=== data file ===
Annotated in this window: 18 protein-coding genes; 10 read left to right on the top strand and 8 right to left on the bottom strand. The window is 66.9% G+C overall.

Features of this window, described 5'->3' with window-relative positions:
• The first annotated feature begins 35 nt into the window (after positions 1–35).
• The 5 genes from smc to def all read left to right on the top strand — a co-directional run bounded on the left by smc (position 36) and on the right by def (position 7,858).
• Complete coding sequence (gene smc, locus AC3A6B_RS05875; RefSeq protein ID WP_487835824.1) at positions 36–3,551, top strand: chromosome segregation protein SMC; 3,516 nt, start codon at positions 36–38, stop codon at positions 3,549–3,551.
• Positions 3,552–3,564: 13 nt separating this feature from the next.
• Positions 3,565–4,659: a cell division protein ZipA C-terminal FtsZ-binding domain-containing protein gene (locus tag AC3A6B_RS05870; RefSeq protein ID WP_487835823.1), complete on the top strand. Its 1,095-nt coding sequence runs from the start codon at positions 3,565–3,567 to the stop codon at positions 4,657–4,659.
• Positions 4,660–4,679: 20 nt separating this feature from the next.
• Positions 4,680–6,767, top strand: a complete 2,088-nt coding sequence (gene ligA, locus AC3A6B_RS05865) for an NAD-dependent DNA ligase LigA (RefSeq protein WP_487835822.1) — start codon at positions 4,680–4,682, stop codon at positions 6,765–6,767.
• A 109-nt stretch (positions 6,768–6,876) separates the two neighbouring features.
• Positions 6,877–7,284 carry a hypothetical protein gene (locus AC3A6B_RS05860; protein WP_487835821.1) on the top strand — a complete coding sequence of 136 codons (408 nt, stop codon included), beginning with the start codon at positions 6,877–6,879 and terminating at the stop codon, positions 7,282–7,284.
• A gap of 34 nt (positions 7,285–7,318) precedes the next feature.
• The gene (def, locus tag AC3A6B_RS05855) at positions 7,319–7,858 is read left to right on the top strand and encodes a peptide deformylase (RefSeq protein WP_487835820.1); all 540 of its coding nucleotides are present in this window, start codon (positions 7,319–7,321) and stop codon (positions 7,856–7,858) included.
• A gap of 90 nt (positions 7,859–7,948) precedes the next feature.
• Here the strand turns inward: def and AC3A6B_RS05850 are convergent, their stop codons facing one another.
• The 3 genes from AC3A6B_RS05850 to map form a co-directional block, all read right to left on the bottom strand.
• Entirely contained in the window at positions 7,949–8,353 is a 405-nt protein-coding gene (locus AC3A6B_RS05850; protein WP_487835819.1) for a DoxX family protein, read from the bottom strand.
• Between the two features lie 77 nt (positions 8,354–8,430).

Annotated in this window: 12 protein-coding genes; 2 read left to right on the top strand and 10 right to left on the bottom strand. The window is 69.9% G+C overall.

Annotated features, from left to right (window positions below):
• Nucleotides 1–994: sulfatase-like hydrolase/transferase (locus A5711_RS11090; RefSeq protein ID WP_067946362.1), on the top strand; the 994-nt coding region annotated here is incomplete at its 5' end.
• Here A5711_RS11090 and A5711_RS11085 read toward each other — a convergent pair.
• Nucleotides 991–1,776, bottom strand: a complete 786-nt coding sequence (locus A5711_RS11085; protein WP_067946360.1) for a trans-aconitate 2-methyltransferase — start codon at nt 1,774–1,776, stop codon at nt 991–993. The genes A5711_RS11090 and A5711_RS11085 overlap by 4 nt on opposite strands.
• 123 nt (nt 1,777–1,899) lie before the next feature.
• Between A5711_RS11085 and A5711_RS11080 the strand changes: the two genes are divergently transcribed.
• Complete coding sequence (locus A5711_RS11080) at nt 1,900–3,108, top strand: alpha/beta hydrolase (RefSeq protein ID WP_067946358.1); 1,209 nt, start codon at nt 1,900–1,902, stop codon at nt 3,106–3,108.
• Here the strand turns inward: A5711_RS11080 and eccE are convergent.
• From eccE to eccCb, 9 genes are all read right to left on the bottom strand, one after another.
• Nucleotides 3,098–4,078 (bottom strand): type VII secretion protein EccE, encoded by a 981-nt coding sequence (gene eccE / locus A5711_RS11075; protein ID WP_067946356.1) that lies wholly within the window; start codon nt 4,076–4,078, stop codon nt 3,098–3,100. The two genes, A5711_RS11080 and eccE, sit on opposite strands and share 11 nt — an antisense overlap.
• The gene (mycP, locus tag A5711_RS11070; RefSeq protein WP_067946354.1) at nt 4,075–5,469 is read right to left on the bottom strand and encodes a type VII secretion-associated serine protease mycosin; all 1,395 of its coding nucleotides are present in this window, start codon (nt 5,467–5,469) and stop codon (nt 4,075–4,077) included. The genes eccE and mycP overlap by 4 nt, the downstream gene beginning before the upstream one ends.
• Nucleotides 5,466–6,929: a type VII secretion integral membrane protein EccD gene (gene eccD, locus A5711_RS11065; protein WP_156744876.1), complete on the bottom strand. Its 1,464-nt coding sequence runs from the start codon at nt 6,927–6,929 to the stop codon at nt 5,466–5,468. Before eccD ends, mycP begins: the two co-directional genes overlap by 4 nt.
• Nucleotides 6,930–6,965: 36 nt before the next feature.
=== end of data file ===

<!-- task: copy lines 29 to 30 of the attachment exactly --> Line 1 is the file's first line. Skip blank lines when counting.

• Nucleotides 3,098–4,078 (bottom strand): type VII secretion protein EccE, encoded by a 981-nt coding sequence (gene eccE / locus A5711_RS11075; protein ID WP_067946356.1) that lies wholly within the window; start codon nt 4,076–4,078, stop codon nt 3,098–3,100. The two genes, A5711_RS11080 and eccE, sit on opposite strands and share 11 nt — an antisense overlap.
• The gene (mycP, locus tag A5711_RS11070; RefSeq protein WP_067946354.1) at nt 4,075–5,469 is read right to left on the bottom strand and encodes a type VII secretion-associated serine protease mycosin; all 1,395 of its coding nucleotides are present in this window, start codon (nt 5,467–5,469) and stop codon (nt 4,075–4,077) included. The genes eccE and mycP overlap by 4 nt, the downstream gene beginning before the upstream one ends.